Being prepared can make all the difference during a health emergency. Here are some quick tips to help you get your affairs in order ahead of time:
- Put your important papers and copies of legal documents in one place. You can set up a file, put everything in a desk or dresser drawer, or list the information and location of papers in a notebook. If your papers are in a bank safe deposit box, keep copies in a file at home. Check each year to see if there’s anything new to add.
- Tell a trusted family member or friend where you put all your important papers. You don’t need to tell this friend or family member about your personal affairs, but someone should know where you keep your papers in case of an emergency. If you don’t have a relative or friend you trust, ask a lawyer to help.
- Discuss your end-of-life preferences with your doctor. He or she can explain what health decisions you may have to make in the future and what treatment options are available. Talking with your doctor can help ensure your wishes are honored, and the visit may be covered by insurance.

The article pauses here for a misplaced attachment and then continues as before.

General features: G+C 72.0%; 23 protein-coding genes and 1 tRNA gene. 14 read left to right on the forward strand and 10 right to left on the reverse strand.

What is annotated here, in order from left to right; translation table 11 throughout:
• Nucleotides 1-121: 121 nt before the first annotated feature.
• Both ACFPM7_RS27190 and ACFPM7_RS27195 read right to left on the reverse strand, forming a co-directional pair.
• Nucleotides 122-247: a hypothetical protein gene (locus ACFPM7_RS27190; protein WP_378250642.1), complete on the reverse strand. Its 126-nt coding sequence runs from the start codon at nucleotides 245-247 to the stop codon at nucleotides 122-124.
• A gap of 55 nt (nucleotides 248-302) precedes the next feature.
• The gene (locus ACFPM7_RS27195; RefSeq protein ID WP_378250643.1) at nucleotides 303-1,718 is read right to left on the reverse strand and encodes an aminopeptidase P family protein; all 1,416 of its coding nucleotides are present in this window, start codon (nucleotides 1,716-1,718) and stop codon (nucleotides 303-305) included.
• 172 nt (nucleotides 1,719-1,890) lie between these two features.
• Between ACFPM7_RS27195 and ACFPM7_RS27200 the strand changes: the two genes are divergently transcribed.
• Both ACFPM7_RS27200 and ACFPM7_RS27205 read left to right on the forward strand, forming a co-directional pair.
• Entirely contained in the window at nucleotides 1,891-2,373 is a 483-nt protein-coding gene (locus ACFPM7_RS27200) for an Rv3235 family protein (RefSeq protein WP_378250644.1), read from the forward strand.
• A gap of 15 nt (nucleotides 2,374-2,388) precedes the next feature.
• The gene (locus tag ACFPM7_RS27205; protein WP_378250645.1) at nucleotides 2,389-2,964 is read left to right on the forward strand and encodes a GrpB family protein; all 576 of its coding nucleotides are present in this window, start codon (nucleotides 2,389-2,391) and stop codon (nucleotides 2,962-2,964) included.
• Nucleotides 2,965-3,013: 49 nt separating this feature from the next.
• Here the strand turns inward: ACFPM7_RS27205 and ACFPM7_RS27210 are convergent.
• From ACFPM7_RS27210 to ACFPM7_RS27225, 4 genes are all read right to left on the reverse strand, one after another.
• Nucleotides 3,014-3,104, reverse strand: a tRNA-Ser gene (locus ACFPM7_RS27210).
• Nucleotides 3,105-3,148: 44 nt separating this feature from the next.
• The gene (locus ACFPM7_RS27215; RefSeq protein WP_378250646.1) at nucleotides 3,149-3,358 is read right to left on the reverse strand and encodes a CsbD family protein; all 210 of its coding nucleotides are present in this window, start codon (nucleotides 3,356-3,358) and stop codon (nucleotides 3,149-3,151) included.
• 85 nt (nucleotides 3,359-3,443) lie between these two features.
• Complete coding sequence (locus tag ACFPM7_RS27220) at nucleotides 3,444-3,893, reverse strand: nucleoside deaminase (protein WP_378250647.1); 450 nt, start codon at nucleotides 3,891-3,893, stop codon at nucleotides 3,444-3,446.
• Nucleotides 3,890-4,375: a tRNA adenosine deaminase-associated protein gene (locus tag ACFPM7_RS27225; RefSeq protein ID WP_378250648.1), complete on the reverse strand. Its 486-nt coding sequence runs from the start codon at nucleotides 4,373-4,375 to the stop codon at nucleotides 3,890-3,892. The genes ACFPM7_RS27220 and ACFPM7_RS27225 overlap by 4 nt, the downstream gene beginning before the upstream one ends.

- Give permission in advance for your doctor or lawyer to talk with your caregiver as needed. There may be questions about your care, a bill, or a health insurance claim. Without your consent, your caregiver may not be able to get needed information. You can give your okay in advance to Medicare, a credit card company, your bank, or your doctor. You may need to sign and return a form.
Get more information about important legal documents you may need as you age on the NIA website.